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  • Integrated Learning Connects Students with Seniors

    By Kelly Gaudet, Grade 7 English Teacher
    To know seventh grade at Graland is to know the significance of the phrases “Memory Box,” “Sunrise,” “Jiminy Wicket,” and “Intergenerational unit.” Different concepts, yes, but with the commonality of integrating within our year-long service learning program both in and out of the classrooms. 
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  • First Graders Become Bird Enthusiasts

    By Mimi McMann, Associate Director of Communications
    With binoculars held tightly to their faces, first graders scanned the clear blue sky, searching intently. Immersed in discovery at Barr Lake Bird Sanctuary, they might spot a turkey vulture, common nighthawk or belted kingfisher. They could set their sights on nests lodged high in the cottonwood trees. They might find owl pellets and crack them open to see what a predatory bird had for dinner. They could watch a researcher weigh, measure and band a migratory bird making its way south to a Spanish speaking country. So many possibilities, so many opportunities.
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Graland Blog

List of 3 news stories.

  • Perspective on Discipline

    By Marti Champion, Head of Middle School
    As a school in the 21st century, we have the moral obligation to grow our students’ intellect and character. As a society, we tend to be more forgiving in the world of academia. When a person earns a bad grade, they may be given a chance for a “re-do” to prove their knowledge. With character, the margin for error is very small. One minor gaffe, and the options for a “re-do” are limited, making it difficult to recover as quickly as if it were a bad grade.
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  • Building a Healthy, Diverse Community Takes Time and Effort

    By Oscar Gonzalez, Director of Equity and Inclusivity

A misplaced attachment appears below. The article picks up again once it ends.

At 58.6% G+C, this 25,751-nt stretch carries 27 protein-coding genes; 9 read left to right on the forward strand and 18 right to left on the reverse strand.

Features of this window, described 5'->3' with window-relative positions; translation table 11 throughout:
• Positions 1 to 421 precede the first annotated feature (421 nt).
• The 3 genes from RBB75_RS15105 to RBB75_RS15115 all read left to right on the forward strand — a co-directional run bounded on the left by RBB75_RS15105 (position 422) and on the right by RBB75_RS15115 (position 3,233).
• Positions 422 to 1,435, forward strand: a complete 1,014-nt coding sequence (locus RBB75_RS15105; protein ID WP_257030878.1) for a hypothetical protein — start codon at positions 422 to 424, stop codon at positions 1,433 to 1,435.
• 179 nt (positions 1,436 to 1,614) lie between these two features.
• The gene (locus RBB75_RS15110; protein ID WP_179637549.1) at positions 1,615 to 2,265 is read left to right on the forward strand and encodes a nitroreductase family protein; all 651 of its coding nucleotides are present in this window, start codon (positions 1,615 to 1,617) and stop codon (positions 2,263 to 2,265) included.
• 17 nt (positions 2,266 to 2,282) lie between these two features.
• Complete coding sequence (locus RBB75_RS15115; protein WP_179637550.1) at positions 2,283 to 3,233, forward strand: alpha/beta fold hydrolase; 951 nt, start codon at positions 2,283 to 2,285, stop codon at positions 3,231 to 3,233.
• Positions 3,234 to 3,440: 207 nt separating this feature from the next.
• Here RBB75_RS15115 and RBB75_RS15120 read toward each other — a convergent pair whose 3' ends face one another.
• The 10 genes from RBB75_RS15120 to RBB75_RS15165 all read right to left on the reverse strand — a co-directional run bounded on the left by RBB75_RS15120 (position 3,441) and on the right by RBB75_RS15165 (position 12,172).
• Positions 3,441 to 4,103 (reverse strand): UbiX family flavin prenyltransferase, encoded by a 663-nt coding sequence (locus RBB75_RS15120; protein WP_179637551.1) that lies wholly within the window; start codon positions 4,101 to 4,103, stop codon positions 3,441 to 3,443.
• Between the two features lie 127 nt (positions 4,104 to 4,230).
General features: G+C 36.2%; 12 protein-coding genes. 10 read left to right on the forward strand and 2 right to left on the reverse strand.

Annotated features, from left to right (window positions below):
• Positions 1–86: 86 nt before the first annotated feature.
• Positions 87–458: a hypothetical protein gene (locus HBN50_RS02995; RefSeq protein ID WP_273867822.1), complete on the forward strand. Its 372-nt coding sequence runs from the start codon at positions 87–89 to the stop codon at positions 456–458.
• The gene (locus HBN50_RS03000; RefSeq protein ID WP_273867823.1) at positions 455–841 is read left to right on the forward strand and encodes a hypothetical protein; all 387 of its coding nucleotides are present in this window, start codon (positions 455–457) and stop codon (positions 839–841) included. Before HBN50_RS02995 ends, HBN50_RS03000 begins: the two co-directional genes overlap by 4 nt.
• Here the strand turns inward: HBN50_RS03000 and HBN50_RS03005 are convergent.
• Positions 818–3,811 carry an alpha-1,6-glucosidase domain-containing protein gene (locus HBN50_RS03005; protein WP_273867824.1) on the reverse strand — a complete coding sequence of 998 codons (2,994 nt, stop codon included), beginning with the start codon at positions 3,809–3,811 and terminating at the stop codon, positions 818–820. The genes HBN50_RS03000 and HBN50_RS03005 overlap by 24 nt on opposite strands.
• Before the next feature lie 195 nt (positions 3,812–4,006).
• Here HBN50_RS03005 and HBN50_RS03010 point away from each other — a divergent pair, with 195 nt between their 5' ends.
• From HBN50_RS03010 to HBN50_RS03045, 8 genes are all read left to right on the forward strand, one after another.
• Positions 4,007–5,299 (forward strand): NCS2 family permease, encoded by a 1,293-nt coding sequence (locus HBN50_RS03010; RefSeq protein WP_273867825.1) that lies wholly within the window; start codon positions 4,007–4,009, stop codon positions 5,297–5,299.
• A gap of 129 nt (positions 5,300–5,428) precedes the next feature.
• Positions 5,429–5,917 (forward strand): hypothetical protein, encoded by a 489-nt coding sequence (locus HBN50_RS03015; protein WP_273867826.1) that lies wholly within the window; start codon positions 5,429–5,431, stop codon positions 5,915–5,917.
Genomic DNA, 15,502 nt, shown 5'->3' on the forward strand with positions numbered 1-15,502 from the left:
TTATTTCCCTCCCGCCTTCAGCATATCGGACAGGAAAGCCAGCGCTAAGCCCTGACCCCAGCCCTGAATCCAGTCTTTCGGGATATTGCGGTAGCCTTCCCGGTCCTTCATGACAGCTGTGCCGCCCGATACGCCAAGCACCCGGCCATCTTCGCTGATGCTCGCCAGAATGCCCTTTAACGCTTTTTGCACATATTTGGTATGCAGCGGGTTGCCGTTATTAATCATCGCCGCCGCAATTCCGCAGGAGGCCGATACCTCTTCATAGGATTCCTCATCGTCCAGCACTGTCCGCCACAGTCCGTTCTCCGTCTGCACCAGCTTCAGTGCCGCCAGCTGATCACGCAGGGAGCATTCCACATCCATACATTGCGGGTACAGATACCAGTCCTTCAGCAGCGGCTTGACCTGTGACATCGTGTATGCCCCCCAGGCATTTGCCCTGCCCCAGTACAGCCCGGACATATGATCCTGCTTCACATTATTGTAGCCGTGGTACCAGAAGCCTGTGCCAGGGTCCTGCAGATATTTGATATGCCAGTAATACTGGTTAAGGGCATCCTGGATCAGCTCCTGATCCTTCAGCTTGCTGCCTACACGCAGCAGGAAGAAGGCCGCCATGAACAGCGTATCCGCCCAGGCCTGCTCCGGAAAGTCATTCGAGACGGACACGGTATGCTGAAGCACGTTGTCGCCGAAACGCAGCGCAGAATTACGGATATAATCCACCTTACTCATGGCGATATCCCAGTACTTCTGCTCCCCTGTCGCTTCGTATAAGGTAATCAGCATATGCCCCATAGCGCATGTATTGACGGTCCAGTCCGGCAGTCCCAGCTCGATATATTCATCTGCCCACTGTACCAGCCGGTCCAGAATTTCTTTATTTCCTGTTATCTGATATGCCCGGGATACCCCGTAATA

Schools aren’t just about the three “R’s” of reading, writing, and arithmetic; we must also create a safe, supportive environment for students to grow. To manifest the benefits of diversity, individuals need to feel safe and valued enough to bring their authentic selves to a community where they can share ideas, explore themes as they see them, challenge ideas, and present different viewpoints to the table.
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  • From Empathy to Innovation

    By Jorge Chavez, Innovation Specialist
    Innovation is an interesting word being thrown around these days. For many, it may mean learning how to code in the newest languages, or learning to use the newest technologies. Is it creating the newest invention for human consumption? A lot of people tend to think of Steve Jobs when they think of innovators. Certainly, his contributions to our way of life should not be undersold. We can also look toward historical innovators like Nikola Tesla, who, while focused on product invention and patent acquisition, also looked into invention as a method to further humanity.
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Graland Country Day School

55 CLERMONT STREET    DENVER, CO 80220    303.399.0390   
Graland Country Day School is a private school in Denver, Colorado, serving students in preschool, kindergarten, elementary, and middle school. Founded in Denver in 1924, Graland incorporates a rich, experiential learning approach in a traditional classroom setting, emphasizing the development of globally and socially conscious leaders who excel academically.